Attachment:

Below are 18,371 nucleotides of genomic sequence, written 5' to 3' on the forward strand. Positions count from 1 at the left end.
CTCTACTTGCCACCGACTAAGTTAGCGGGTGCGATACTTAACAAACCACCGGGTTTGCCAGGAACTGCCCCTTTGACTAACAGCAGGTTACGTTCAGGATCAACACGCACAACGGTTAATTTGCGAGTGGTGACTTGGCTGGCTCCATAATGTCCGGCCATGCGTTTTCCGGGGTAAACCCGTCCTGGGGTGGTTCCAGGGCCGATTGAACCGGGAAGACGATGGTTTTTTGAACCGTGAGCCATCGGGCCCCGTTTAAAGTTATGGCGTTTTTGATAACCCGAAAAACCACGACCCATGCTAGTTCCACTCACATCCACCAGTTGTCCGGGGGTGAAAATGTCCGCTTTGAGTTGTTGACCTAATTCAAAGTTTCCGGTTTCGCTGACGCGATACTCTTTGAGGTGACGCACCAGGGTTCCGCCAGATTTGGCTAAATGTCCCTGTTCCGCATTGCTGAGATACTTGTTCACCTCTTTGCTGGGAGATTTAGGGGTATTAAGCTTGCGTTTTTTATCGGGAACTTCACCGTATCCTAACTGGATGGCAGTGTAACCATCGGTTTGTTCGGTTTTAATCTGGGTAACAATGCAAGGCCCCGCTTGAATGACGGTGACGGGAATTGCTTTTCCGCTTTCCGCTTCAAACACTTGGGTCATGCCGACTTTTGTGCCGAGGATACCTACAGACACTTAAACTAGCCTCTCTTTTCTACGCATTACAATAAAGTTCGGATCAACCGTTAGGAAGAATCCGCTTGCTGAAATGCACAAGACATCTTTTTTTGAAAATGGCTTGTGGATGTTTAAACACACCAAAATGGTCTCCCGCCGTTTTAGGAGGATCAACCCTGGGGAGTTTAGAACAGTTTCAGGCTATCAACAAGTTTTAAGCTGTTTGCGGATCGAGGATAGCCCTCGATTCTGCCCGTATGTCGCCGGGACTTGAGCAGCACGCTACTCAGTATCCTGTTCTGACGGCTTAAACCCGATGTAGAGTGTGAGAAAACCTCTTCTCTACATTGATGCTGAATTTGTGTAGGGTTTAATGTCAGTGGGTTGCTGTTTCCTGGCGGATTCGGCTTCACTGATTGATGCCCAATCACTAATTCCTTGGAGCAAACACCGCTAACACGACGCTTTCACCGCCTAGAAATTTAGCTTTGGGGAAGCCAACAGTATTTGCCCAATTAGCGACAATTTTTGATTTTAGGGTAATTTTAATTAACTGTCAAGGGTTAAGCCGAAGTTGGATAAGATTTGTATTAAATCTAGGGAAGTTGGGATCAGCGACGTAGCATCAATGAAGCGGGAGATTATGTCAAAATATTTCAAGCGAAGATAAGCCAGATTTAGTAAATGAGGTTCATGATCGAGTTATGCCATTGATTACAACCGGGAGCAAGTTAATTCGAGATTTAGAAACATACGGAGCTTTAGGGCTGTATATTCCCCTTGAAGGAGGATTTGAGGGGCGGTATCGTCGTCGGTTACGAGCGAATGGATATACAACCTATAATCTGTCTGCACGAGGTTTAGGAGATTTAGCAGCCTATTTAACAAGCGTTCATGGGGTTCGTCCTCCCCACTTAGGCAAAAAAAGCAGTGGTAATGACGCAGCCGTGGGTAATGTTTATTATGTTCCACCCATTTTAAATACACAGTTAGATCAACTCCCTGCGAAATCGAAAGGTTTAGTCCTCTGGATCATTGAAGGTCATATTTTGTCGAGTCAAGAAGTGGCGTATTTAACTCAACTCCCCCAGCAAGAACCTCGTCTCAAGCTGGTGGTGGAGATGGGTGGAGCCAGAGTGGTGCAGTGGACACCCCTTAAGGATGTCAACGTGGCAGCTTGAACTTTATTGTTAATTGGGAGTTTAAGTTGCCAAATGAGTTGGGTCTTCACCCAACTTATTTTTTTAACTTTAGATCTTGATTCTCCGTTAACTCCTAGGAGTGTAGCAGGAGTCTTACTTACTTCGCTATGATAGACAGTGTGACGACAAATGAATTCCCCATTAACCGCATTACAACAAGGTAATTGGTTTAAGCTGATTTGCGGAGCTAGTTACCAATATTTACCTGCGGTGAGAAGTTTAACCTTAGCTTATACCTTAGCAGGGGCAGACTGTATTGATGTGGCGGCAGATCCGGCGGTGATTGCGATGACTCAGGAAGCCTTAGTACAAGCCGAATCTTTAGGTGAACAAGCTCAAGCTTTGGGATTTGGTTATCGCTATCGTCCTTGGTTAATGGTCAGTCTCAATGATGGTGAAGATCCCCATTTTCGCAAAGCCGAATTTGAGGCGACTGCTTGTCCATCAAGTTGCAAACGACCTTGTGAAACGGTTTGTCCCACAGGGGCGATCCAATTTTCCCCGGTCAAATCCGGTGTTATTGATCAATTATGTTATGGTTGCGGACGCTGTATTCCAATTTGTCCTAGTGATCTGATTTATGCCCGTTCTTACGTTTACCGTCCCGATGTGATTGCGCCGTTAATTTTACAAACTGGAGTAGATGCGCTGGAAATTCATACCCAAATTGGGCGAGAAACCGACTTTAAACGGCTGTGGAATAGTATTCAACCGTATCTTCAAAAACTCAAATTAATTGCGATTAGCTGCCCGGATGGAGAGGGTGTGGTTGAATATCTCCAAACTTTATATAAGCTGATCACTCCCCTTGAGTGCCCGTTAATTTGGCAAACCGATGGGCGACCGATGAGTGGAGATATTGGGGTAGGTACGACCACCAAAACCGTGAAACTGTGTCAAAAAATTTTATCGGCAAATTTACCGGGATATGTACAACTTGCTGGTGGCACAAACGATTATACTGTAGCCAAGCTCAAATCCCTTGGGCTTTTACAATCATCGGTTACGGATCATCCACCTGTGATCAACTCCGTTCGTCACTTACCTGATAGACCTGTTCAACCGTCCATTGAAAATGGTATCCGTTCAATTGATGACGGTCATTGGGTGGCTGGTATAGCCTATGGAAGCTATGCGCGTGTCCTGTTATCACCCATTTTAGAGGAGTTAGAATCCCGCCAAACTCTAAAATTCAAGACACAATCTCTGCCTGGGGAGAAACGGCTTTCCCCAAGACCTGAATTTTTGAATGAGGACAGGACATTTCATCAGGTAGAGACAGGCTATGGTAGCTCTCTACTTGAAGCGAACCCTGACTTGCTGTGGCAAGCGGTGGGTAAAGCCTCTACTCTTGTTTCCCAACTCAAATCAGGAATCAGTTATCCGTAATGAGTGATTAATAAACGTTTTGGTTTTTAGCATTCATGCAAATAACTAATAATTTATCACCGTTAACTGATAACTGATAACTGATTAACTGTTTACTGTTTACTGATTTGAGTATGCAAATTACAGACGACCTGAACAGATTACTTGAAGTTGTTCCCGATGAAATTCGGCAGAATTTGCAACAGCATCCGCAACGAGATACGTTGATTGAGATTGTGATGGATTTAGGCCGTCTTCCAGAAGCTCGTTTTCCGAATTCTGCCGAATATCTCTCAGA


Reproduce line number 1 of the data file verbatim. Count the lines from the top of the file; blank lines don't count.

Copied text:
Below are 18,371 nucleotides of genomic sequence, written 5' to 3' on the forward strand. Positions count from 1 at the left end.